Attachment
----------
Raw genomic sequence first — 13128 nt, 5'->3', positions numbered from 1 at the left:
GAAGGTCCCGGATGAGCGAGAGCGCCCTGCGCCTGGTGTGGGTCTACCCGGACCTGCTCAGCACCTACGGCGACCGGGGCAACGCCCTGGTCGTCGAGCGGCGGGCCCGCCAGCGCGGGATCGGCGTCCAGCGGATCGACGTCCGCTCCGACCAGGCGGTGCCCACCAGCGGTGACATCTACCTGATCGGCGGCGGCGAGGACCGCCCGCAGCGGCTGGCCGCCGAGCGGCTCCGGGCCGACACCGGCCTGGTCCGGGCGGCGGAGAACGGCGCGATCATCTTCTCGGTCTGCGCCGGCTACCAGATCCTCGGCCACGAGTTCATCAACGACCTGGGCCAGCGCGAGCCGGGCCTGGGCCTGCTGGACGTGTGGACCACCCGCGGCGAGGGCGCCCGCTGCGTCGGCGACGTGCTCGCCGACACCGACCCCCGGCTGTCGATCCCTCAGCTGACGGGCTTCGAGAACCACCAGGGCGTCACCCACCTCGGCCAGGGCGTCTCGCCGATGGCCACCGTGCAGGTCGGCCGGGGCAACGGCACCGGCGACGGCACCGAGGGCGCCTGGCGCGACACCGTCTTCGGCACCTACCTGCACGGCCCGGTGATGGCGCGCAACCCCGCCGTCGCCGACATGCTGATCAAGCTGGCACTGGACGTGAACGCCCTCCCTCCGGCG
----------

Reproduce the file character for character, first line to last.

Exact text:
Raw genomic sequence first — 13128 nt, 5'->3', positions numbered from 1 at the left:
GAAGGTCCCGGATGAGCGAGAGCGCCCTGCGCCTGGTGTGGGTCTACCCGGACCTGCTCAGCACCTACGGCGACCGGGGCAACGCCCTGGTCGTCGAGCGGCGGGCCCGCCAGCGCGGGATCGGCGTCCAGCGGATCGACGTCCGCTCCGACCAGGCGGTGCCCACCAGCGGTGACATCTACCTGATCGGCGGCGGCGAGGACCGCCCGCAGCGGCTGGCCGCCGAGCGGCTCCGGGCCGACACCGGCCTGGTCCGGGCGGCGGAGAACGGCGCGATCATCTTCTCGGTCTGCGCCGGCTACCAGATCCTCGGCCACGAGTTCATCAACGACCTGGGCCAGCGCGAGCCGGGCCTGGGCCTGCTGGACGTGTGGACCACCCGCGGCGAGGGCGCCCGCTGCGTCGGCGACGTGCTCGCCGACACCGACCCCCGGCTGTCGATCCCTCAGCTGACGGGCTTCGAGAACCACCAGGGCGTCACCCACCTCGGCCAGGGCGTCTCGCCGATGGCCACCGTGCAGGTCGGCCGGGGCAACGGCACCGGCGACGGCACCGAGGGCGCCTGGCGCGACACCGTCTTCGGCACCTACCTGCACGGCCCGGTGATGGCGCGCAACCCCGCCGTCGCCGACATGCTGATCAAGCTGGCACTGGACGTGAACGCCCTCCCTCCGGCG